Infographic on Wildfire Evacuations

Wildfire evacuations can happen quickly, be ready, be set, go! Prepare, monitor and pack your valuables. Be set to evacuate at a moments notice. Leave immediately. ¡En sus marcas, listos, fuera! Prepárate, monitorea y empaca tus pertenencias de valor. Debes estar listo para evacuar cuando te avisen. ¡Vete inmediateamente!

Community Engagement

Picture of Rep. Sollman at Snyder ParkPictures of Snyder Park
Snyder Park is a nice park tucked up in the hills of Sherwood. It has a wonderful memorial bench for a friend, Alter Wiener. Alter was a Holocaust survivor and was an inspirational speaker to students all over the area for many years, including my son Jordan. Alter wanted to share his lived experience so that students could learn from it in hopes to end the waves of hate and not have a hateful history repeated. His bench is a reminder that it is okay to sit with a stranger and talk, because we are all neighbors and human beings and connecting is important. I was honored to take part in the dedication ceremony for this bench when it was installed. The project in the park was led by Stephanie West and Paula Schafer. Alter was a friend to so many and a resident of Hillsboro, living right up the street from me in House District 30. He died tragically in an accident in December of 2018. He was a good human who inspired many to rise above hate and make a change for the better for our future. 

More Information

Oregon Jewish Museum and Center for Holocaust Education Banner

From Oregon Jewish Museum and Center for Holocaust Education

Don't miss your chance to join us on one of the last South Portland Walking Tours of the Summer!

Due to the recent heatwave, we've added a new tour at the following date and time: Thursday, August 19 at 6:00pm

Join our trained tour guides for an educational walk around South Portland which covers historic and architecturally significant sites of the neighborhood. Included will be a walk through the Portland Open Space Sequence, a series of fountains designed by Lawrence Halprin and Associates between 1965 and 1970.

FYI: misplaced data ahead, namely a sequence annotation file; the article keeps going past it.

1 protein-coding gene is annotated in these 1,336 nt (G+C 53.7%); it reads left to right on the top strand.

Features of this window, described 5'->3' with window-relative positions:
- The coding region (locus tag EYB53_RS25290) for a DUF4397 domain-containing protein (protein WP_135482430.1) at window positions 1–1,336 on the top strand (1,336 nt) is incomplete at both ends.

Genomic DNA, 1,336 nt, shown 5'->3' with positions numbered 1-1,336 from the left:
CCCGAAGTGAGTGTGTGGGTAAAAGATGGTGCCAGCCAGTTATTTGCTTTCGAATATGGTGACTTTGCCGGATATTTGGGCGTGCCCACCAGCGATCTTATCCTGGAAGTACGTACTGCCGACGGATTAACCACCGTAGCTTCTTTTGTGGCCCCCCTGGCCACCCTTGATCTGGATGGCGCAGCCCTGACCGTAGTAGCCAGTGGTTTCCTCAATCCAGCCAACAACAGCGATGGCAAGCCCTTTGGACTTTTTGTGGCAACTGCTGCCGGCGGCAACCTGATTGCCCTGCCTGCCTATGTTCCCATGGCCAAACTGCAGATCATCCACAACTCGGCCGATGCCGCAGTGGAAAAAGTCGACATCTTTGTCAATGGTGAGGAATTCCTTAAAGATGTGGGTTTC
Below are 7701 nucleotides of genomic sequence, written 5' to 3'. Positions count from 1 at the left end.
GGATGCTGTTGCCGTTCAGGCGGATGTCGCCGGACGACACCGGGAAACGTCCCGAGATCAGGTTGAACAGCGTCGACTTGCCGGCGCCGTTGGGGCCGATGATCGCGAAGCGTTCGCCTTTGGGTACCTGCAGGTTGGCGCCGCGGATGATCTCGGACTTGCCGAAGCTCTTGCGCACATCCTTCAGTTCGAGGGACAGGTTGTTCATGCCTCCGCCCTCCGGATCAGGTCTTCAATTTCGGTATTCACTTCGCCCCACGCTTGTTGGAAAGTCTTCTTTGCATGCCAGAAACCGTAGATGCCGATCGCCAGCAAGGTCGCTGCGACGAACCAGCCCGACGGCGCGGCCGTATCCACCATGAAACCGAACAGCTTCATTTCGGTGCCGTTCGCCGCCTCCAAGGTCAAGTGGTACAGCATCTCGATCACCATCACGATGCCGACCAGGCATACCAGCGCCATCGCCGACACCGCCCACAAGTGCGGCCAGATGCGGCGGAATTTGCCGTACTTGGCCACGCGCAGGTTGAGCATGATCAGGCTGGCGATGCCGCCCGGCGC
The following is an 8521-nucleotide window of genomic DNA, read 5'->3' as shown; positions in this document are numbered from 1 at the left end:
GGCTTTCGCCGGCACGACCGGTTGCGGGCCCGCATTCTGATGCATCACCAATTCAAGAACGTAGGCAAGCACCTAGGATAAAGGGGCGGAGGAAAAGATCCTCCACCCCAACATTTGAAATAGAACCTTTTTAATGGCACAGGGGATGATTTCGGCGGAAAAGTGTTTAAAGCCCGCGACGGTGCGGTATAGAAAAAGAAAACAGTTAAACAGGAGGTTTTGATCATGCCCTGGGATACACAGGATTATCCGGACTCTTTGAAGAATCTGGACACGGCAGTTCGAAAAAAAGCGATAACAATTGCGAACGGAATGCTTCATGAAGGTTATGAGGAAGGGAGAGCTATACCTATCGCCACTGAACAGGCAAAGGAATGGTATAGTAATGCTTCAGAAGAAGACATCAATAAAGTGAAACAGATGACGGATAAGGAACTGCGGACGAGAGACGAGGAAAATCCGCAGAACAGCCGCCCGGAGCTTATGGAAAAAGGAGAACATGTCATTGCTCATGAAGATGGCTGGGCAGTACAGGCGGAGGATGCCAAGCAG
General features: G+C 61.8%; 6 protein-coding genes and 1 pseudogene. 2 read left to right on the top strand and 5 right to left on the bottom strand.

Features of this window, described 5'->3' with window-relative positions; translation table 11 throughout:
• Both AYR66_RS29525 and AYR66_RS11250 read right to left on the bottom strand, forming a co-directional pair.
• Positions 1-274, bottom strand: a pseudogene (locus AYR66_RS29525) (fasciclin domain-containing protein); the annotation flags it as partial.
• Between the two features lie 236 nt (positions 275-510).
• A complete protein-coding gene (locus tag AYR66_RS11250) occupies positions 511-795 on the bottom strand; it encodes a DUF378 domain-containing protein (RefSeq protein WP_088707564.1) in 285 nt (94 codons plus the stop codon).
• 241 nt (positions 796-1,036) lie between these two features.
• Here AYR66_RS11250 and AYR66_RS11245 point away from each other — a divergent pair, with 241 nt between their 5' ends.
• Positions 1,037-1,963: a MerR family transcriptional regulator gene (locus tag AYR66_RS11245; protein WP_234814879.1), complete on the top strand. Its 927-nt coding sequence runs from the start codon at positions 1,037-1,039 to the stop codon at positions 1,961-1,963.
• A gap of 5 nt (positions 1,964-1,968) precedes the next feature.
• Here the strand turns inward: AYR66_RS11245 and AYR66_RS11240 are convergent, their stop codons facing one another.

We still have tickets available for Tuesday, August 31st, 2021 at 10:30am. Access the portal here www.ojmche.org

Lawrence Halprin, Fountains: In 1963 the Portland Development Commission invited Lawrence Halprin and Associates to design a series of fountains in Portland’s downtown. Lawrence Halprin, Fountains celebrates Portland’s Open Space Sequence, a reinvention of public space in the city’s first urban renewal district, that wiped away a Jewish immigrant community and replaced it with fountain plazas that launched the city’s traditions of world-class public space and urban greenspaces. This exhibition will be on view until September 26, 2021. Don't miss it!

South Portland and the Long Shadow of Urban Renewal: This companion exhibit from the Architectural Heritage Center looks at the logic and motivations of city leaders, beginning in the 1950s, whose redevelopment efforts focused on the future at the expense of the city’s past and present. These ambitions and impacted residents, businesses, and property owners in one of the city’s most diverse neighborhoods. But it also steered a stagnant, conservative city toward a modernist and meticulously planned aesthetic.

Guided Tours of the Oregon Holocaust Memorial: Engage with Holocaust history and its connection to Oregon with a free one-hour guided tour of the Oregon Holocaust Memorial, a moving public memorial that conveys the memories and legacy of local Holocaust survivors. 

We still have space for our tours on August 19, Here  and August 29, Here

Hillsboro Public Library HeaderMarker Fair Banner

Westside Maker Fair

We are so excited to bring this annual event to you virtually on August 21st from 10am to 4:30pm!

Register beginning July 21 to be eligible for a free maker kit. Kits may be picked up at the Brookwood or Shute Park locations, one per person, while supplies last.

For more information and a list of presenters, please visit this link: https://wccls.bibliocommons.com

Be good to yourself and each other. ❤

Onward & Upward,


Capitol Phone: 503-986-1430
Capitol Address: 900 Court St. NE, H-487, Salem, Oregon 97301
Email: Rep.JaneenSollman@oregonlegislature.gov
Website: http://www.oregonlegislature.gov/sollman

Additional Resources

 House District 30 Links

Federal Delegation Links

Education Links

Food and Housing Assistance